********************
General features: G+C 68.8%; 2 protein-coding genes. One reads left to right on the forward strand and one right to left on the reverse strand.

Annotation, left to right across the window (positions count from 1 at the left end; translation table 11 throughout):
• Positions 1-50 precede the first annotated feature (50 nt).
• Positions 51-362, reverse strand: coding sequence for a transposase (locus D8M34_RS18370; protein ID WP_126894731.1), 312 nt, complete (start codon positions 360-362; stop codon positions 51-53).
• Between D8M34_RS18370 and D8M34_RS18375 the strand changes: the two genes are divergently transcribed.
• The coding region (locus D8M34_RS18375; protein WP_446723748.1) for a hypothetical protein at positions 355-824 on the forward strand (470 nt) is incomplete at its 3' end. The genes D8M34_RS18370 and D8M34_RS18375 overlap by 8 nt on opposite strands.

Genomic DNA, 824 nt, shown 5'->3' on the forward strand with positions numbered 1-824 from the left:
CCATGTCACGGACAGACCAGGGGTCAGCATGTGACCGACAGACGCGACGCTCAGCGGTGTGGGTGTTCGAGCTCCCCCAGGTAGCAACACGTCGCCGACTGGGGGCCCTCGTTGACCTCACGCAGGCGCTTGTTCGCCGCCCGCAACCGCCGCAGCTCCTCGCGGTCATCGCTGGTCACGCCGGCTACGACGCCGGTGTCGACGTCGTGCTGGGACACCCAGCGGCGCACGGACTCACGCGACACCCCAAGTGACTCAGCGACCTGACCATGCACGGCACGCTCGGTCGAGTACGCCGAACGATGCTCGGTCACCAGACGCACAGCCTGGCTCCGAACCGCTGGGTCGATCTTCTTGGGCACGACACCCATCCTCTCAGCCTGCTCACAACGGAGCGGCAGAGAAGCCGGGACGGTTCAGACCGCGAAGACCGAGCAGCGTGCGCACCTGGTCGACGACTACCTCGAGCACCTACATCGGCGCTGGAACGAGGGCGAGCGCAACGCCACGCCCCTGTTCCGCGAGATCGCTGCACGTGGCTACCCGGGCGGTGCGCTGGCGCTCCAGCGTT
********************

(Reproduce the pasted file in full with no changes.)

General features: G+C 68.8%; 2 protein-coding genes. One reads left to right on the forward strand and one right to left on the reverse strand.

Annotation, left to right across the window (positions count from 1 at the left end; translation table 11 throughout):
• Positions 1-50 precede the first annotated feature (50 nt).
• Positions 51-362, reverse strand: coding sequence for a transposase (locus D8M34_RS18370; protein ID WP_126894731.1), 312 nt, complete (start codon positions 360-362; stop codon positions 51-53).
• Between D8M34_RS18370 and D8M34_RS18375 the strand changes: the two genes are divergently transcribed.
• The coding region (locus D8M34_RS18375; protein WP_446723748.1) for a hypothetical protein at positions 355-824 on the forward strand (470 nt) is incomplete at its 3' end. The genes D8M34_RS18370 and D8M34_RS18375 overlap by 8 nt on opposite strands.

Genomic DNA, 824 nt, shown 5'->3' on the forward strand with positions numbered 1-824 from the left:
CCATGTCACGGACAGACCAGGGGTCAGCATGTGACCGACAGACGCGACGCTCAGCGGTGTGGGTGTTCGAGCTCCCCCAGGTAGCAACACGTCGCCGACTGGGGGCCCTCGTTGACCTCACGCAGGCGCTTGTTCGCCGCCCGCAACCGCCGCAGCTCCTCGCGGTCATCGCTGGTCACGCCGGCTACGACGCCGGTGTCGACGTCGTGCTGGGACACCCAGCGGCGCACGGACTCACGCGACACCCCAAGTGACTCAGCGACCTGACCATGCACGGCACGCTCGGTCGAGTACGCCGAACGATGCTCGGTCACCAGACGCACAGCCTGGCTCCGAACCGCTGGGTCGATCTTCTTGGGCACGACACCCATCCTCTCAGCCTGCTCACAACGGAGCGGCAGAGAAGCCGGGACGGTTCAGACCGCGAAGACCGAGCAGCGTGCGCACCTGGTCGACGACTACCTCGAGCACCTACATCGGCGCTGGAACGAGGGCGAGCGCAACGCCACGCCCCTGTTCCGCGAGATCGCTGCACGTGGCTACCCGGGCGGTGCGCTGGCGCTCCAGCGTT